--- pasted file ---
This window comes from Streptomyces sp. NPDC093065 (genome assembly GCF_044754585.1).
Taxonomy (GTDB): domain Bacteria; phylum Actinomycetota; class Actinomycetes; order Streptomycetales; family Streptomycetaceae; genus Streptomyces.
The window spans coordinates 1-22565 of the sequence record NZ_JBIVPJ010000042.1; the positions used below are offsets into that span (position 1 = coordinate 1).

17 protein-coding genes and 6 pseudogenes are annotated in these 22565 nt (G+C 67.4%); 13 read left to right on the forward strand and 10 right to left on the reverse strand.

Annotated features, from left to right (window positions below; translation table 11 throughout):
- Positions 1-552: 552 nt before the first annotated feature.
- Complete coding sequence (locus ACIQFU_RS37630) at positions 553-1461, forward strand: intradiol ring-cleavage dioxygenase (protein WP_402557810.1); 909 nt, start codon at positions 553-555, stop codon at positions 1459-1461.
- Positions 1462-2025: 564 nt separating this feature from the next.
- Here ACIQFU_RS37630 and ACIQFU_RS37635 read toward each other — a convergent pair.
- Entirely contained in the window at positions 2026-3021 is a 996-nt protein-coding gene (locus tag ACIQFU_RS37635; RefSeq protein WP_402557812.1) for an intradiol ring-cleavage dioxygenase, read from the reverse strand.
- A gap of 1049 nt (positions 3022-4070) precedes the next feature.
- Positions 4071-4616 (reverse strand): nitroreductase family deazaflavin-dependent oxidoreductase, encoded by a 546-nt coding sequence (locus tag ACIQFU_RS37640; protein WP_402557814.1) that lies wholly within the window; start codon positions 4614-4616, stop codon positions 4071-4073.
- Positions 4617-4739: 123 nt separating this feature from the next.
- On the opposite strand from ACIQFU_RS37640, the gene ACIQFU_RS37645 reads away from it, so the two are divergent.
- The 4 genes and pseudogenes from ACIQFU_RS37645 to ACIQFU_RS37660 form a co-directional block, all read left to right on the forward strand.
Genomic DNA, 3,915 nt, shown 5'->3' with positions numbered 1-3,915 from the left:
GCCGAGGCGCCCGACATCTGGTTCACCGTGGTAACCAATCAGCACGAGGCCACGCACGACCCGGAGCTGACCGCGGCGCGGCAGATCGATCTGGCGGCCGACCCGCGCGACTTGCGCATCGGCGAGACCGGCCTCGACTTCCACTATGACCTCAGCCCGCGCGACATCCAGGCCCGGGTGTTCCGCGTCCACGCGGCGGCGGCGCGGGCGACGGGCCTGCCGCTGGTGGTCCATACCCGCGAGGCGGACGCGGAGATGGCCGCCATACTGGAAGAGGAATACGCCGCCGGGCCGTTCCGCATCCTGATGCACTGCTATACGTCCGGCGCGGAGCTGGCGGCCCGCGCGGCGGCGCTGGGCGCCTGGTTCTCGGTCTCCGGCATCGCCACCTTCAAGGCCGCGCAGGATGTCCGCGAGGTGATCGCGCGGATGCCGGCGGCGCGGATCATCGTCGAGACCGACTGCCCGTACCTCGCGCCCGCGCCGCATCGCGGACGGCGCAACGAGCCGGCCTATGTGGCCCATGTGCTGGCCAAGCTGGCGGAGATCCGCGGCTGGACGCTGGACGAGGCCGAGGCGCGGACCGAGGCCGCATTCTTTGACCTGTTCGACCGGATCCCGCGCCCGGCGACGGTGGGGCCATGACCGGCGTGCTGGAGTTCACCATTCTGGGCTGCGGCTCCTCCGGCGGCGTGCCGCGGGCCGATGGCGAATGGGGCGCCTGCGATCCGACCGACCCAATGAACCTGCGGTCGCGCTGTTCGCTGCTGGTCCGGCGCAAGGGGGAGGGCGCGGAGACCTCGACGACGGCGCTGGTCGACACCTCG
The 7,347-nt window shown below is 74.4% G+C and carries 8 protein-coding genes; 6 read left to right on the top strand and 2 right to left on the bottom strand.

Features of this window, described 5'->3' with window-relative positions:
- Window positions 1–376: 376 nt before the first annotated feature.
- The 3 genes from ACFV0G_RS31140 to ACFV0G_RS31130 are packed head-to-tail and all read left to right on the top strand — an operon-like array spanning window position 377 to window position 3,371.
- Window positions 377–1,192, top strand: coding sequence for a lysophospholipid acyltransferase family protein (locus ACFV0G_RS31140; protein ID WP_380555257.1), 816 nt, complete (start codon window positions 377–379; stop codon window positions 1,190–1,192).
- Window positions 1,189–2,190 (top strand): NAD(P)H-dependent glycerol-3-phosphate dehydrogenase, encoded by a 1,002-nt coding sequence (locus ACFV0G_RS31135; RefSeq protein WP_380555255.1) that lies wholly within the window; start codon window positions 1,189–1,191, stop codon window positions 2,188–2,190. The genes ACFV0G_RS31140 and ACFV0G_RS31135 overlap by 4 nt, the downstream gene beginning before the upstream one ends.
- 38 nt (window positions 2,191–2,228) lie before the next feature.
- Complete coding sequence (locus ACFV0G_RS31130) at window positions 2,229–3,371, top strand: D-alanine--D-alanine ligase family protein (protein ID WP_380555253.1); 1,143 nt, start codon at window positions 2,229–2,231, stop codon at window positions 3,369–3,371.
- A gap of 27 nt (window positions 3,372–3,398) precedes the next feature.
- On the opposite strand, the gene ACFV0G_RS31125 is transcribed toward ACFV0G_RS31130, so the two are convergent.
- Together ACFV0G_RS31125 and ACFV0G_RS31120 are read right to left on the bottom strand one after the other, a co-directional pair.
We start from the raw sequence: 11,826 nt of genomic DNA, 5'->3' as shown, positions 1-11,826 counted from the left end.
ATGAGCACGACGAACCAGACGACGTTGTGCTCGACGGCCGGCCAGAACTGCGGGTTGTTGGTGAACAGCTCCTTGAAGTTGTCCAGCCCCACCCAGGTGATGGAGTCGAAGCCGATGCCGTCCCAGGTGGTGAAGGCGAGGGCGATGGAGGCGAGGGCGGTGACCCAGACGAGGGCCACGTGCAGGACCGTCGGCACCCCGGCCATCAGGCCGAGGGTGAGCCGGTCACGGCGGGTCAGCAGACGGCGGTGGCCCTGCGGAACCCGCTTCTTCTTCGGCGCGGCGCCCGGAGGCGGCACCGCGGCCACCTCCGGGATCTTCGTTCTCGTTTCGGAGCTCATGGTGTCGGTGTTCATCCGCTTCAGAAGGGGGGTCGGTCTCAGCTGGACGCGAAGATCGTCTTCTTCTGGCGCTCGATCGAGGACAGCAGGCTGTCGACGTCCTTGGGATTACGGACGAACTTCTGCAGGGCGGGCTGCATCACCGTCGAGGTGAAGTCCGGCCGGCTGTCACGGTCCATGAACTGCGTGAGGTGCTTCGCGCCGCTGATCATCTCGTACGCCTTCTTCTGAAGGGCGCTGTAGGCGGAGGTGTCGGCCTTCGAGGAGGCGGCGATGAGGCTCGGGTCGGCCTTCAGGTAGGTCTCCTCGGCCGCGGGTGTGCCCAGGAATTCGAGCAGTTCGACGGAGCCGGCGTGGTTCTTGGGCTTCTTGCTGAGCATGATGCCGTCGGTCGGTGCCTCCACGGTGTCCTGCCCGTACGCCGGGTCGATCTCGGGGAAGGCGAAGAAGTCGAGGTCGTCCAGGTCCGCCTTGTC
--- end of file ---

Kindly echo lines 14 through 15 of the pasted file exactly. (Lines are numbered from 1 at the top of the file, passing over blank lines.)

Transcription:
- On the opposite strand from ACIQFU_RS37640, the gene ACIQFU_RS37645 reads away from it, so the two are divergent.
- The 4 genes and pseudogenes from ACIQFU_RS37645 to ACIQFU_RS37660 form a co-directional block, all read left to right on the forward strand.